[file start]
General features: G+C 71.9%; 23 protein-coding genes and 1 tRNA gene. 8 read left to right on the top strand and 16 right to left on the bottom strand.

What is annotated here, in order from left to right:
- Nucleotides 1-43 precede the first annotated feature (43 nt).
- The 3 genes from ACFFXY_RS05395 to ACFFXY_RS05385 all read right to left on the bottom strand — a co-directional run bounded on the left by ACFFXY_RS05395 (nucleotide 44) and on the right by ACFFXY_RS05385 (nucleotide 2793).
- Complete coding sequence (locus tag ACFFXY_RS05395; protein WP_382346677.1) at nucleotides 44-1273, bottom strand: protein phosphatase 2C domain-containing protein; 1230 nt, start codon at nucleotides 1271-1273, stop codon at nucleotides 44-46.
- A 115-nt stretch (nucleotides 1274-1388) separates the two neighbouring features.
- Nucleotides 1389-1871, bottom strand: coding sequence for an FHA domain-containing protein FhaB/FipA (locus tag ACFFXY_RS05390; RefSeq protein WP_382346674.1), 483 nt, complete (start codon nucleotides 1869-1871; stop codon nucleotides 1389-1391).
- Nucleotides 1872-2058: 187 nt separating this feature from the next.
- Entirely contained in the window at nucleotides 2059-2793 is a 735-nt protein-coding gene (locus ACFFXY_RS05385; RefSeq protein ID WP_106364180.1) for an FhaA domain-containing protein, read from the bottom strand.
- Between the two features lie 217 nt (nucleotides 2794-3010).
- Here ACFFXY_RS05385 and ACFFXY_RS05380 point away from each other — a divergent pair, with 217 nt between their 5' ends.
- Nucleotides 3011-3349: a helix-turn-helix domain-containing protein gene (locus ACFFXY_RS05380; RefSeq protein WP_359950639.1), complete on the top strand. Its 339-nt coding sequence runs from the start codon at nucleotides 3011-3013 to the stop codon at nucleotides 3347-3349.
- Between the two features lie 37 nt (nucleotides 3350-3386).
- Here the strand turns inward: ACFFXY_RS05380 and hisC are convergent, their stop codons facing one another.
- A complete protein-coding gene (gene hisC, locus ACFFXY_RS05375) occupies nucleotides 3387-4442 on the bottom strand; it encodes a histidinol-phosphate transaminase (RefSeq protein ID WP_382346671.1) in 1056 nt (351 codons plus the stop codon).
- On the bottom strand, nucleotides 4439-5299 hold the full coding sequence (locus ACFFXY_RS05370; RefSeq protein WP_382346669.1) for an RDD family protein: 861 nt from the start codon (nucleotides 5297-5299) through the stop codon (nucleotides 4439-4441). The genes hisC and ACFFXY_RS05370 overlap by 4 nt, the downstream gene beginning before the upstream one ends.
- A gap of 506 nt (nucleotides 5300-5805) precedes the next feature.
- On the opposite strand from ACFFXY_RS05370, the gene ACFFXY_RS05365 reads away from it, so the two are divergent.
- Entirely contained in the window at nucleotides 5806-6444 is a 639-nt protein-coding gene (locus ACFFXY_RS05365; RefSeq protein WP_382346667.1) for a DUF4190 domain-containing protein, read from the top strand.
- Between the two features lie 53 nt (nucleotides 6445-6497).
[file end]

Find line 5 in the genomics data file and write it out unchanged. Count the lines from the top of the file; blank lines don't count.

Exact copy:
- Complete coding sequence (locus tag ACFFXY_RS05395; protein WP_382346677.1) at nucleotides 44-1273, bottom strand: protein phosphatase 2C domain-containing protein; 1230 nt, start codon at nucleotides 1271-1273, stop codon at nucleotides 44-46.